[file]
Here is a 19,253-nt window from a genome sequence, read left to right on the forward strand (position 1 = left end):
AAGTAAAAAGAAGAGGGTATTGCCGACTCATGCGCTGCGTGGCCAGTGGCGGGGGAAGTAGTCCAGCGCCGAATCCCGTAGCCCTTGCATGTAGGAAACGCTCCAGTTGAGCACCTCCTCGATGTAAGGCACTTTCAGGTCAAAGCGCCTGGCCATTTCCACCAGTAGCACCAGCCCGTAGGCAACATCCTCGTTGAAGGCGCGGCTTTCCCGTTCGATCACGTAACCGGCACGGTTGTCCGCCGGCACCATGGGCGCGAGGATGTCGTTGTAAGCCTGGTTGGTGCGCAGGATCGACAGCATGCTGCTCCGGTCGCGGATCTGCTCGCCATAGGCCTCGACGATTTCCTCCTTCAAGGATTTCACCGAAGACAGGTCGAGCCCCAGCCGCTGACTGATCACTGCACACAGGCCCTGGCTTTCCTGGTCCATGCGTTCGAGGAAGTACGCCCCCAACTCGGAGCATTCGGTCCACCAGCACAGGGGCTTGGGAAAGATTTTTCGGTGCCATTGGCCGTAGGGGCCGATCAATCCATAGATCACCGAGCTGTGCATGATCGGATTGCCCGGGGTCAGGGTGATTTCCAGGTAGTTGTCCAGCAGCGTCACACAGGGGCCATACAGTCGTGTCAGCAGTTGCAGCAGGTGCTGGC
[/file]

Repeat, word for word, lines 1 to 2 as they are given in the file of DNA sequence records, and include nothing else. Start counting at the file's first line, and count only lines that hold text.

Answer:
Here is a 19,253-nt window from a genome sequence, read left to right on the forward strand (position 1 = left end):
AAGTAAAAAGAAGAGGGTATTGCCGACTCATGCGCTGCGTGGCCAGTGGCGGGGGAAGTAGTCCAGCGCCGAATCCCGTAGCCCTTGCATGTAGGAAACGCTCCAGTTGAGCACCTCCTCGATGTAAGGCACTTTCAGGTCAAAGCGCCTGGCCATTTCCACCAGTAGCACCAGCCCGTAGGCAACATCCTCGTTGAAGGCGCGGCTTTCCCGTTCGATCACGTAACCGGCACGGTTGTCCGCCGGCACCATGGGCGCGAGGATGTCGTTGTAAGCCTGGTTGGTGCGCAGGATCGACAGCATGCTGCTCCGGTCGCGGATCTGCTCGCCATAGGCCTCGACGATTTCCTCCTTCAAGGATTTCACCGAAGACAGGTCGAGCCCCAGCCGCTGACTGATCACTGCACACAGGCCCTGGCTTTCCTGGTCCATGCGTTCGAGGAAGTACGCCCCCAACTCGGAGCATTCGGTCCACCAGCACAGGGGCTTGGGAAAGATTTTTCGGTGCCATTGGCCGTAGGGGCCGATCAATCCATAGATCACCGAGCTGTGCATGATCGGATTGCCCGGGGTCAGGGTGATTTCCAGGTAGTTGTCCAGCAGCGTCACACAGGGGCCATACAGTCGTGTCAGCAGTTGCAGCAGGTGCTGGC